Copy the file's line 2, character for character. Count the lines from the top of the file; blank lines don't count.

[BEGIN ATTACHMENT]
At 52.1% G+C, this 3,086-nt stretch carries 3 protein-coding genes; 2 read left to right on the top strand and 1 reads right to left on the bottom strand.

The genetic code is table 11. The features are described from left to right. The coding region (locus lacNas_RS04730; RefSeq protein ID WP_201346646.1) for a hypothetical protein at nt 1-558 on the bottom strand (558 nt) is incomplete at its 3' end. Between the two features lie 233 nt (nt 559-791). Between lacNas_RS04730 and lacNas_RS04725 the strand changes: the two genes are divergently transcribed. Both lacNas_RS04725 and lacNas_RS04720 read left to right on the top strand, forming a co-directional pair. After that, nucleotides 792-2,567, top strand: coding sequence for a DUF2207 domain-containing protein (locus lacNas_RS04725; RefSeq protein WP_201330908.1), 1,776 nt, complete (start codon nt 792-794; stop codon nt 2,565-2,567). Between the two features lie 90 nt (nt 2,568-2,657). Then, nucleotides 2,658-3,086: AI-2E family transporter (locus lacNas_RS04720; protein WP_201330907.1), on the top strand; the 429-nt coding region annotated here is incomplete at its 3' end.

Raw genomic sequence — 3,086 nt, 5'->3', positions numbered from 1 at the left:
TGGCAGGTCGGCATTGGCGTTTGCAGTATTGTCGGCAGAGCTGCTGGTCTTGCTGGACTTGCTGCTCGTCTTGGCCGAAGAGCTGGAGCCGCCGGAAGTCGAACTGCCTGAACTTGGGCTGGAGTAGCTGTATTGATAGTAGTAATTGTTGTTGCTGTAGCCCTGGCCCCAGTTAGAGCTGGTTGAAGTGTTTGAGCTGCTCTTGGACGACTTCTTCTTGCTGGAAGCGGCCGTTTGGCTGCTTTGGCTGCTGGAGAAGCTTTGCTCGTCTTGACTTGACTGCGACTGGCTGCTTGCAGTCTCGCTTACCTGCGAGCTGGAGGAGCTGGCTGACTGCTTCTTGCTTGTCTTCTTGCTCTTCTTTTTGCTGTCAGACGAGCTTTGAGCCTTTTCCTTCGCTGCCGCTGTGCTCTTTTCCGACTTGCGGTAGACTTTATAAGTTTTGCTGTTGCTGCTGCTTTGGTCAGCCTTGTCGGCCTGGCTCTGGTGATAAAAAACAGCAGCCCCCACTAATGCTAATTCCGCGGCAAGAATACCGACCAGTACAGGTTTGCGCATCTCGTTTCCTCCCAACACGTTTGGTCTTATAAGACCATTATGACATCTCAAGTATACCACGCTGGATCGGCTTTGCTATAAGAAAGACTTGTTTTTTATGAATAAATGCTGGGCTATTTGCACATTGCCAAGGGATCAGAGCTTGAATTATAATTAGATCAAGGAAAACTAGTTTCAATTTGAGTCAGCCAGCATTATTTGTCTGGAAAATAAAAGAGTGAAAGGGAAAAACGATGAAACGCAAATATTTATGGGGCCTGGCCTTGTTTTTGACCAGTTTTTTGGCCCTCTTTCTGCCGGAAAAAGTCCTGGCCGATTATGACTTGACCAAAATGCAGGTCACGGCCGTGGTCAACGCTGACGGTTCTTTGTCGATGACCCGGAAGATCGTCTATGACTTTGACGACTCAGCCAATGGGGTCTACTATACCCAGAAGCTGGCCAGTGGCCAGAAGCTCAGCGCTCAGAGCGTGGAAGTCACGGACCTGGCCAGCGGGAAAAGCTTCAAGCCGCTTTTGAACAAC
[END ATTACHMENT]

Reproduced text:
The genetic code is table 11. The features are described from left to right. The coding region (locus lacNas_RS04730; RefSeq protein ID WP_201346646.1) for a hypothetical protein at nt 1-558 on the bottom strand (558 nt) is incomplete at its 3' end. Between the two features lie 233 nt (nt 559-791). Between lacNas_RS04730 and lacNas_RS04725 the strand changes: the two genes are divergently transcribed. Both lacNas_RS04725 and lacNas_RS04720 read left to right on the top strand, forming a co-directional pair. After that, nucleotides 792-2,567, top strand: coding sequence for a DUF2207 domain-containing protein (locus lacNas_RS04725; RefSeq protein WP_201330908.1), 1,776 nt, complete (start codon nt 792-794; stop codon nt 2,565-2,567). Between the two features lie 90 nt (nt 2,568-2,657). Then, nucleotides 2,658-3,086: AI-2E family transporter (locus lacNas_RS04720; protein WP_201330907.1), on the top strand; the 429-nt coding region annotated here is incomplete at its 3' end.